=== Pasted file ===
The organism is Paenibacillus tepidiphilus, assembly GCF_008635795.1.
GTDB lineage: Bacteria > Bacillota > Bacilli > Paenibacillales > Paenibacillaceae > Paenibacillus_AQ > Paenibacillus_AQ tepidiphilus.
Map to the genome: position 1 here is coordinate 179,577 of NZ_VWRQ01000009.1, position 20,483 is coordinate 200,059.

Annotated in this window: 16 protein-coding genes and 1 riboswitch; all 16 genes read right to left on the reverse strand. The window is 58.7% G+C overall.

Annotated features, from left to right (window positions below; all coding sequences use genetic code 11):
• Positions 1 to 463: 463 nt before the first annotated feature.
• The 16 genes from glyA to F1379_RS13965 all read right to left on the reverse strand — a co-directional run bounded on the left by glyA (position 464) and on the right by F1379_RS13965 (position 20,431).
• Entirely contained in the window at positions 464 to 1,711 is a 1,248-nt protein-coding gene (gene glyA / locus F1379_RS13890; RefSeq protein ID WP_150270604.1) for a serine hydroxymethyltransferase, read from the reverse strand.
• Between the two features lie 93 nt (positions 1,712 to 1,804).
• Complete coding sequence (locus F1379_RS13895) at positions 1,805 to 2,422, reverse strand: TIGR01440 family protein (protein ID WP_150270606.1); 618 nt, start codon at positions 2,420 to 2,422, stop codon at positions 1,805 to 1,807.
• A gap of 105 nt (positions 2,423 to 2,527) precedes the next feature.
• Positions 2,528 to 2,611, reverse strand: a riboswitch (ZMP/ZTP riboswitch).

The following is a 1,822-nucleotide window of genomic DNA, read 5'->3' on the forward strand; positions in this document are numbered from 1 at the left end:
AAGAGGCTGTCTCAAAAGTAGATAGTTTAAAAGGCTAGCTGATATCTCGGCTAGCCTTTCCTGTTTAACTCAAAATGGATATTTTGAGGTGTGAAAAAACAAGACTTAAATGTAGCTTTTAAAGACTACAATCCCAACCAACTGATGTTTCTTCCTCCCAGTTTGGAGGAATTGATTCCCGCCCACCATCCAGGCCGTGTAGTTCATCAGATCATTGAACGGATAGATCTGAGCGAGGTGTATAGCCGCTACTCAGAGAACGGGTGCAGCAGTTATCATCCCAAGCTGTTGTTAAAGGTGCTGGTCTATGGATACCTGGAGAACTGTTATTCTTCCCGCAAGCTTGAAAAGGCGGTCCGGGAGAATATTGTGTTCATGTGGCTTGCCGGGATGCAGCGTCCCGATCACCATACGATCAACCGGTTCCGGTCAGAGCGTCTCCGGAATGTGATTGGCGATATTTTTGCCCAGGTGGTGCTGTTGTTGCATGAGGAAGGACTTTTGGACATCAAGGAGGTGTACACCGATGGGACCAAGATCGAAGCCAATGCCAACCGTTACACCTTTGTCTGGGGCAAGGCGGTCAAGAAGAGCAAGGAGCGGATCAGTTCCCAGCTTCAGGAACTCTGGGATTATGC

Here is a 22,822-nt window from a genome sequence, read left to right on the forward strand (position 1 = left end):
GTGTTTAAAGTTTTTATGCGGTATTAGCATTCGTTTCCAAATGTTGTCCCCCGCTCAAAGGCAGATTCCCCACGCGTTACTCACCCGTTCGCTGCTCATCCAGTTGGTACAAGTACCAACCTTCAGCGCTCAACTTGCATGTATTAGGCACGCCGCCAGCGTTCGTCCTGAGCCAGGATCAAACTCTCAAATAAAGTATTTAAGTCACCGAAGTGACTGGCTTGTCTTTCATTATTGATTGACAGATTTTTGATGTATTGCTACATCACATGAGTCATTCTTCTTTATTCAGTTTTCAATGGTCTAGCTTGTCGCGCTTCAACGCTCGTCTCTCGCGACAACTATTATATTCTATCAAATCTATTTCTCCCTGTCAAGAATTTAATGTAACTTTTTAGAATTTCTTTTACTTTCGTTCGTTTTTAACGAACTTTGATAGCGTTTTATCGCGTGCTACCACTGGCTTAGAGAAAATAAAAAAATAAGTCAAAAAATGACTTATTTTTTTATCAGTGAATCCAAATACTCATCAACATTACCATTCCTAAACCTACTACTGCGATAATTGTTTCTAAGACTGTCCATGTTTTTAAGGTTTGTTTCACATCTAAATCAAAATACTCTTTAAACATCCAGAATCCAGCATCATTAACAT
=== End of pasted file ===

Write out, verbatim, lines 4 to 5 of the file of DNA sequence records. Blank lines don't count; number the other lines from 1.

Annotated in this window: 16 protein-coding genes and 1 riboswitch; all 16 genes read right to left on the reverse strand. The window is 58.7% G+C overall.

Annotated features, from left to right (window positions below; all coding sequences use genetic code 11):